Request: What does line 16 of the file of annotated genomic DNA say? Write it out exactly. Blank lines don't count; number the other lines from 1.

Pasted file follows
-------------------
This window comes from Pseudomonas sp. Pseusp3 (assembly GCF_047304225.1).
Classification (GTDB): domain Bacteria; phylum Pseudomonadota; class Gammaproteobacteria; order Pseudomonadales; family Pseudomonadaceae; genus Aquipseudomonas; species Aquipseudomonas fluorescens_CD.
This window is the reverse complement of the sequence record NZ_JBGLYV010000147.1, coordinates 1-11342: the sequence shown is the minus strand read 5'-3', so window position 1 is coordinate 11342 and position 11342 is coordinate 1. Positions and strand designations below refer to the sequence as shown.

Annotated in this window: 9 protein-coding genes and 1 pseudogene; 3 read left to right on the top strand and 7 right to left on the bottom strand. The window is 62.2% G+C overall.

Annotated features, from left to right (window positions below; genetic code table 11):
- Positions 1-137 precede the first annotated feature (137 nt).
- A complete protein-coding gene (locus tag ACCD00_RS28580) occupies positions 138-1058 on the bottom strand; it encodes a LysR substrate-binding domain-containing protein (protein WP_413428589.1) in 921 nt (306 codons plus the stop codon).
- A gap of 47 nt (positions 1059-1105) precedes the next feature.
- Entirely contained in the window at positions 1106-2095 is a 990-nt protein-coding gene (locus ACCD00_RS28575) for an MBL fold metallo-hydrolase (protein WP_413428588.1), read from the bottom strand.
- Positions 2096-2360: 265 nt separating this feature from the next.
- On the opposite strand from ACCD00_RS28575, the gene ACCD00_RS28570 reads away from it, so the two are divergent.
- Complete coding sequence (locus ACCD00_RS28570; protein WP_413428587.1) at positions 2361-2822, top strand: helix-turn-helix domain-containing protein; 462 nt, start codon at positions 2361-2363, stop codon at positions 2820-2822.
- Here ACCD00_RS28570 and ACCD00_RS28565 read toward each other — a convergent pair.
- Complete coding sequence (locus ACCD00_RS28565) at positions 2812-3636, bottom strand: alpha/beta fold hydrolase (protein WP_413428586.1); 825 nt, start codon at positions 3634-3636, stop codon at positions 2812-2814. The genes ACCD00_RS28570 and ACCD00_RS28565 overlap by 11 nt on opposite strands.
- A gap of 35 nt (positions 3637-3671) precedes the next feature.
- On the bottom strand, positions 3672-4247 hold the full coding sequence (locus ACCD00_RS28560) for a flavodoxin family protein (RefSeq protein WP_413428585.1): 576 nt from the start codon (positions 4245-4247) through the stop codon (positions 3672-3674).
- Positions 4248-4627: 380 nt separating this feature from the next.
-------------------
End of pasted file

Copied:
- On the bottom strand, positions 3672-4247 hold the full coding sequence (locus ACCD00_RS28560) for a flavodoxin family protein (RefSeq protein WP_413428585.1): 576 nt from the start codon (positions 4245-4247) through the stop codon (positions 3672-3674).